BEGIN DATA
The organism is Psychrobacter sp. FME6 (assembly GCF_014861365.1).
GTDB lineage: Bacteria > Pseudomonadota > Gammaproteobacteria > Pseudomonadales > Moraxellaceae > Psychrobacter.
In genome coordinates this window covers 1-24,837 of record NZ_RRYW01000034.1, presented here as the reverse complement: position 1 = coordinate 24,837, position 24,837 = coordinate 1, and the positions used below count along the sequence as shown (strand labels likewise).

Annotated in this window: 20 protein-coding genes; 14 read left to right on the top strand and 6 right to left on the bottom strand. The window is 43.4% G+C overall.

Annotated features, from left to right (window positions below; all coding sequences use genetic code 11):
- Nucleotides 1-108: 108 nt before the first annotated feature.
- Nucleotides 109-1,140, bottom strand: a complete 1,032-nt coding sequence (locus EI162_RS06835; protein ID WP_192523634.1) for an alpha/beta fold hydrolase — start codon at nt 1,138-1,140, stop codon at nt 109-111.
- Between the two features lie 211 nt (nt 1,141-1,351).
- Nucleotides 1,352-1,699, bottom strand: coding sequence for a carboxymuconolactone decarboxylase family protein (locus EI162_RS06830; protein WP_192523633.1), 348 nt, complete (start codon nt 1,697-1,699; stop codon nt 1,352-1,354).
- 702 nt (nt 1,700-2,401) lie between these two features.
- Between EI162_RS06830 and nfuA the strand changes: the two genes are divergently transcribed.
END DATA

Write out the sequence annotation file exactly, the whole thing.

The organism is Psychrobacter sp. FME6 (assembly GCF_014861365.1).
GTDB lineage: Bacteria > Pseudomonadota > Gammaproteobacteria > Pseudomonadales > Moraxellaceae > Psychrobacter.
In genome coordinates this window covers 1-24,837 of record NZ_RRYW01000034.1, presented here as the reverse complement: position 1 = coordinate 24,837, position 24,837 = coordinate 1, and the positions used below count along the sequence as shown (strand labels likewise).

Annotated in this window: 20 protein-coding genes; 14 read left to right on the top strand and 6 right to left on the bottom strand. The window is 43.4% G+C overall.

Annotated features, from left to right (window positions below; all coding sequences use genetic code 11):
- Nucleotides 1-108: 108 nt before the first annotated feature.
- Nucleotides 109-1,140, bottom strand: a complete 1,032-nt coding sequence (locus EI162_RS06835; protein ID WP_192523634.1) for an alpha/beta fold hydrolase — start codon at nt 1,138-1,140, stop codon at nt 109-111.
- Between the two features lie 211 nt (nt 1,141-1,351).
- Nucleotides 1,352-1,699, bottom strand: coding sequence for a carboxymuconolactone decarboxylase family protein (locus EI162_RS06830; protein WP_192523633.1), 348 nt, complete (start codon nt 1,697-1,699; stop codon nt 1,352-1,354).
- 702 nt (nt 1,700-2,401) lie between these two features.
- Between EI162_RS06830 and nfuA the strand changes: the two genes are divergently transcribed.